Logentries Unveils Query Language for Log Data

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    The Challenges of Gaining Useful Insight into Data

    Looking to help make it simpler to navigate massive amounts of log data, Logentries this week announced it has developed a query language that is similar in construct to SQL.

    Logentries Chief Scientist Trevor Parsons said that it became apparent that one of the reasons that IT organizations are not making as much use of log data as they might is that it’s difficult for the average person to derive any meaningful data from all the logs that IT winds up accumulating. The Logentries Query Language (LEQL) enables users to analyze log data using sophisticated search functions such as Count, Sum, Average, Min, Max, Group By and Sort, said Parsons.

    In addition to launching LEQL, Logentries this week announced that it is making available a security information event management (SIEM) service on top of its log management cloud platform and that the log management cloud platform itself now supports instances of Microsoft Azure.


    With more businesses becoming increasingly dependent on IT, interest in analyzing log data to identify everything from new business opportunities to how certain vulnerabilities are being exploited by malware has substantially increased.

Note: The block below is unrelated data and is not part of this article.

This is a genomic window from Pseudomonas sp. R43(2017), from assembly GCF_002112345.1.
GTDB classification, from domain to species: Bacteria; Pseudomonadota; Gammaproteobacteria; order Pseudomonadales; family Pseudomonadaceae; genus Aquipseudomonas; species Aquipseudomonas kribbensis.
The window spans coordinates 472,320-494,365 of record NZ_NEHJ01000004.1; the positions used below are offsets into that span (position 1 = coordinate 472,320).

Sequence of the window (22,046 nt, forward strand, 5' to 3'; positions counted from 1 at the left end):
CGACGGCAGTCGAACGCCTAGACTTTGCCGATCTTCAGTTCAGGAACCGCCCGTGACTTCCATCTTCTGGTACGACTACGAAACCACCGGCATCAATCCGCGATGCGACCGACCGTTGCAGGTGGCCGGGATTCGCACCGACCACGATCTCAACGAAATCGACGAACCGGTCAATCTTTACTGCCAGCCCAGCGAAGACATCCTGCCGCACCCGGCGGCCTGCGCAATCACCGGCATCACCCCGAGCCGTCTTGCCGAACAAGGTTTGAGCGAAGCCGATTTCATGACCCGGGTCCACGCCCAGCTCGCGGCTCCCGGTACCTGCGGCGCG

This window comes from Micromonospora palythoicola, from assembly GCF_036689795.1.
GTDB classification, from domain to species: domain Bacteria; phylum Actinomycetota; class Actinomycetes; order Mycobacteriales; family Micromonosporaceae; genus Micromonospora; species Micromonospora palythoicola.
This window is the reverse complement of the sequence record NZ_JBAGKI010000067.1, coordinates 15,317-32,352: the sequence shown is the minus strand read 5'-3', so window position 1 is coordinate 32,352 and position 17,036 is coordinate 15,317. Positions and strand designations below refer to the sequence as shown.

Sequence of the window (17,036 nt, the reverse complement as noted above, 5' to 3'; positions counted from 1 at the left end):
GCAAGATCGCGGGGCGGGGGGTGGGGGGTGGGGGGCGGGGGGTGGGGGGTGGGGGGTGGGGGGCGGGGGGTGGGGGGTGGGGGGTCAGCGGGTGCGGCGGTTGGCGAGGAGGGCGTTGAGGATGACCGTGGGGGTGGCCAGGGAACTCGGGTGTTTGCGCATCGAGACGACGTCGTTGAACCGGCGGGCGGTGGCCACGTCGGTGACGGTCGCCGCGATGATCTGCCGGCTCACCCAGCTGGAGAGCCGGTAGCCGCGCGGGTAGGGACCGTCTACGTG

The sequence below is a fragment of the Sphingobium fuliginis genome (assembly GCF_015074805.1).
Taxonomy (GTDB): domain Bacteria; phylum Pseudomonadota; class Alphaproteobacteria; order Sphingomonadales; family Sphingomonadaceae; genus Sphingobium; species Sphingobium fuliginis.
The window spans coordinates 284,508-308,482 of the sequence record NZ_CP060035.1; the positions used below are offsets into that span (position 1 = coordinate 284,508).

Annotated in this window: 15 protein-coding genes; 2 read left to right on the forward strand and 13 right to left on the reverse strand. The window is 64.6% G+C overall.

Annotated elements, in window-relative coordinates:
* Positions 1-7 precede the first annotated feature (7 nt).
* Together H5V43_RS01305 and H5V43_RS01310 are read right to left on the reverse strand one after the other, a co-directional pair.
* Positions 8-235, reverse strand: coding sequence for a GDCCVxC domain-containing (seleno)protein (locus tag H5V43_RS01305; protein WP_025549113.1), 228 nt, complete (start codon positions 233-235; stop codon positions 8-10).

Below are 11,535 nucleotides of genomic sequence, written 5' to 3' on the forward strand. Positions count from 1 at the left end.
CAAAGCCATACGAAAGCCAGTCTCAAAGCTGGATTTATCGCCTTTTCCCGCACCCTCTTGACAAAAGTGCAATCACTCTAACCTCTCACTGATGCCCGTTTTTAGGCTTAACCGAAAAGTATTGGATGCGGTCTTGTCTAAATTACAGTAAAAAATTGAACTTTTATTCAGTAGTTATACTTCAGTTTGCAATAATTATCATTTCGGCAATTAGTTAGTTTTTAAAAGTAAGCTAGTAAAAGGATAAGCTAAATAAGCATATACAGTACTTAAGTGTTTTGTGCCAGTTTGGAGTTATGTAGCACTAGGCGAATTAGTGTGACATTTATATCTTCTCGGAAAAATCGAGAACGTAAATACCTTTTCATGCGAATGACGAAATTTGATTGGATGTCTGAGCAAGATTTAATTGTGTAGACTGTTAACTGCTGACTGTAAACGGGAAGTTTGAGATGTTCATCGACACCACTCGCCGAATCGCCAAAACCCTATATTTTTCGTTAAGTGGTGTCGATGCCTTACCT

One of the things that sets Logentries apart is that the company provides access to a subscription for as little as $29 per month on an annualized basis. As such, Logentries is emerging as a log management alternative that is significantly less costly than better-known rival offerings.

    Couple that with a much improved user experience, and it would appear that Logentries is emerging as a serious contender at a time when interest in log management and analytics has never been higher.

    Mike Vizard
    Mike Vizard
    Michael Vizard is a seasoned IT journalist, with nearly 30 years of experience writing and editing about enterprise IT issues. He is a contributor to publications including Programmableweb, IT Business Edge, CIOinsight and UBM Tech. He formerly was editorial director for Ziff-Davis Enterprise, where he launched the company’s custom content division, and has also served as editor in chief for CRN and InfoWorld. He also has held editorial positions at PC Week, Computerworld and Digital Review.

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